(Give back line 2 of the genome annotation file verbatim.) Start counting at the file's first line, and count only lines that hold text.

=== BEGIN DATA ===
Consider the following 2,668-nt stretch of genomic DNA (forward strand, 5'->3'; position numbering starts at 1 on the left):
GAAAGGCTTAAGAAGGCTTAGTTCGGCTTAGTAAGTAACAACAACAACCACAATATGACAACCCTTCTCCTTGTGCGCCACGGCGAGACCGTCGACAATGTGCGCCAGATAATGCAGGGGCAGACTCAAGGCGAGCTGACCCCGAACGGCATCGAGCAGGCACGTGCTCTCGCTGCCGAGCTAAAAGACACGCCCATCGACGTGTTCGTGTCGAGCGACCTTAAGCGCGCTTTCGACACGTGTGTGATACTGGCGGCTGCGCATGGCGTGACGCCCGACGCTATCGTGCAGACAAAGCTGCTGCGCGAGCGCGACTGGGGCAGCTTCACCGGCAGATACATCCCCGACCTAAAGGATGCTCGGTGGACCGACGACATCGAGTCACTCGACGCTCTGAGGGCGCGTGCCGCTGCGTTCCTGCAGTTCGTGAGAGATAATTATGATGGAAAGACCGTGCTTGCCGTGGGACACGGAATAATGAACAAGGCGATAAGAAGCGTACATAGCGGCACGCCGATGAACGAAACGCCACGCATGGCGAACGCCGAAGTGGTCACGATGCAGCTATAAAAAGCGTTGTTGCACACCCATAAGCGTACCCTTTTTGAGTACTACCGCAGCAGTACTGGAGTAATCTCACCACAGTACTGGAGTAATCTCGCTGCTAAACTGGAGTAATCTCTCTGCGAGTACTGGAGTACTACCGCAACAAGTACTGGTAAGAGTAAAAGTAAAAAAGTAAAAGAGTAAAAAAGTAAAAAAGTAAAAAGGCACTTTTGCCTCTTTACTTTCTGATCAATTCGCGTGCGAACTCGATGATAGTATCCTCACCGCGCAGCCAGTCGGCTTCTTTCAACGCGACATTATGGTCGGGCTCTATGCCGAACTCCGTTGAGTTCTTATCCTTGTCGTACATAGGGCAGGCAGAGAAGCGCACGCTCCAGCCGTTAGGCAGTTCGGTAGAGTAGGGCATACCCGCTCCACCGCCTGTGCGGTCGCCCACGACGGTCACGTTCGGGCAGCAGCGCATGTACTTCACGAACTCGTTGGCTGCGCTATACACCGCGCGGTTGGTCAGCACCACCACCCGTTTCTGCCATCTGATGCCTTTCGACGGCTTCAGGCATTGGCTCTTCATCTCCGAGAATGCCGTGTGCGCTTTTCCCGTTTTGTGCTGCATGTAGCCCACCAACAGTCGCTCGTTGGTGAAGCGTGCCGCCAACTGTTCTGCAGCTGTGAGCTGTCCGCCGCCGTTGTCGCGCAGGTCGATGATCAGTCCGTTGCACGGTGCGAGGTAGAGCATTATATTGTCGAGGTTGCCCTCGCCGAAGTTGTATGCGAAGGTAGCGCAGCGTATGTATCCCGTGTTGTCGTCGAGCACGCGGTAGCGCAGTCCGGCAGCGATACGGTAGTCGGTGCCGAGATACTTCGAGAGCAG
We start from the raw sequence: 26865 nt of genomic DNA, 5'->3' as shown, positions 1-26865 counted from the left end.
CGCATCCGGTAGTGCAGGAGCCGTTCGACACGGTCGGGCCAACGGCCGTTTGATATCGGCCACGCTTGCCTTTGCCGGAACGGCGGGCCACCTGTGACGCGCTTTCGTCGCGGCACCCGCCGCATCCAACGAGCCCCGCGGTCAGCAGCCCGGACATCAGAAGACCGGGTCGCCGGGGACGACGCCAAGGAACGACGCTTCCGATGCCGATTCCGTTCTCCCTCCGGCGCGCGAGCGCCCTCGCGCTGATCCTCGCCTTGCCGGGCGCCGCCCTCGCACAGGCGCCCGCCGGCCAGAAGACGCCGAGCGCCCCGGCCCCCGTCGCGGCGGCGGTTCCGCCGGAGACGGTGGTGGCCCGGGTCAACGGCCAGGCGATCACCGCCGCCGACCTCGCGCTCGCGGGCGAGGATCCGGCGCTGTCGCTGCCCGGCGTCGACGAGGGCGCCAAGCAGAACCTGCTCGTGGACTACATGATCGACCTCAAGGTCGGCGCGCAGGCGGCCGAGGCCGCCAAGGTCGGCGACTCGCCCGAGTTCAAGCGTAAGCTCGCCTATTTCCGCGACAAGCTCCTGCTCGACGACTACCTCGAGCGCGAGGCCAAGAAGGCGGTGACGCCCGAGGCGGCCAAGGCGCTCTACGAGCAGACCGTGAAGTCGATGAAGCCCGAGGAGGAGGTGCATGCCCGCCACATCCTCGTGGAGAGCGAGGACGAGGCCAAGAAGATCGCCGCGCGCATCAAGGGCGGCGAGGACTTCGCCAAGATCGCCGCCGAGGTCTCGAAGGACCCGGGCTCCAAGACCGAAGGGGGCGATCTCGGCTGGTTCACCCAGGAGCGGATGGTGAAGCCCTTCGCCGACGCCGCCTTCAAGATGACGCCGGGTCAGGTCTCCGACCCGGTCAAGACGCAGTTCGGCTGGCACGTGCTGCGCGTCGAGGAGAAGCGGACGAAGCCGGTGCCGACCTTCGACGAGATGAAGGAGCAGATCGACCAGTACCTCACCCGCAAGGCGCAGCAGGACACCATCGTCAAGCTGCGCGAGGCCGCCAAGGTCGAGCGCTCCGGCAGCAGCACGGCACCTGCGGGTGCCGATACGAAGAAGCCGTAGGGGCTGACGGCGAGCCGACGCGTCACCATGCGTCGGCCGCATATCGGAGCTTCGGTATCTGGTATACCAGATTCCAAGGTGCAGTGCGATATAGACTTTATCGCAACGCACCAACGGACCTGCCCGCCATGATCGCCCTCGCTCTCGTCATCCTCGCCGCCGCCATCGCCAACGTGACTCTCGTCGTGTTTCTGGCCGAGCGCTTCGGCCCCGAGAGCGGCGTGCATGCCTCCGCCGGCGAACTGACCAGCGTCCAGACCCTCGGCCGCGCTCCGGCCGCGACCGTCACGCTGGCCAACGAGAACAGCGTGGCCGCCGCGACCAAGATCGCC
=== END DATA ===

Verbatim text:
GAAAGGCTTAAGAAGGCTTAGTTCGGCTTAGTAAGTAACAACAACAACCACAATATGACAACCCTTCTCCTTGTGCGCCACGGCGAGACCGTCGACAATGTGCGCCAGATAATGCAGGGGCAGACTCAAGGCGAGCTGACCCCGAACGGCATCGAGCAGGCACGTGCTCTCGCTGCCGAGCTAAAAGACACGCCCATCGACGTGTTCGTGTCGAGCGACCTTAAGCGCGCTTTCGACACGTGTGTGATACTGGCGGCTGCGCATGGCGTGACGCCCGACGCTATCGTGCAGACAAAGCTGCTGCGCGAGCGCGACTGGGGCAGCTTCACCGGCAGATACATCCCCGACCTAAAGGATGCTCGGTGGACCGACGACATCGAGTCACTCGACGCTCTGAGGGCGCGTGCCGCTGCGTTCCTGCAGTTCGTGAGAGATAATTATGATGGAAAGACCGTGCTTGCCGTGGGACACGGAATAATGAACAAGGCGATAAGAAGCGTACATAGCGGCACGCCGATGAACGAAACGCCACGCATGGCGAACGCCGAAGTGGTCACGATGCAGCTATAAAAAGCGTTGTTGCACACCCATAAGCGTACCCTTTTTGAGTACTACCGCAGCAGTACTGGAGTAATCTCACCACAGTACTGGAGTAATCTCGCTGCTAAACTGGAGTAATCTCTCTGCGAGTACTGGAGTACTACCGCAACAAGTACTGGTAAGAGTAAAAGTAAAAAAGTAAAAGAGTAAAAAAGTAAAAAAGTAAAAAGGCACTTTTGCCTCTTTACTTTCTGATCAATTCGCGTGCGAACTCGATGATAGTATCCTCACCGCGCAGCCAGTCGGCTTCTTTCAACGCGACATTATGGTCGGGCTCTATGCCGAACTCCGTTGAGTTCTTATCCTTGTCGTACATAGGGCAGGCAGAGAAGCGCACGCTCCAGCCGTTAGGCAGTTCGGTAGAGTAGGGCATACCCGCTCCACCGCCTGTGCGGTCGCCCACGACGGTCACGTTCGGGCAGCAGCGCATGTACTTCACGAACTCGTTGGCTGCGCTATACACCGCGCGGTTGGTCAGCACCACCACCCGTTTCTGCCATCTGATGCCTTTCGACGGCTTCAGGCATTGGCTCTTCATCTCCGAGAATGCCGTGTGCGCTTTTCCCGTTTTGTGCTGCATGTAGCCCACCAACAGTCGCTCGTTGGTGAAGCGTGCCGCCAACTGTTCTGCAGCTGTGAGCTGTCCGCCGCCGTTGTCGCGCAGGTCGATGATCAGTCCGTTGCACGGTGCGAGGTAGAGCATTATATTGTCGAGGTTGCCCTCGCCGAAGTTGTATGCGAAGGTAGCGCAGCGTATGTATCCCGTGTTGTCGTCGAGCACGCGGTAGCGCAGTCCGGCAGCGATACGGTAGTCGGTGCCGAGATACTTCGAGAGCAG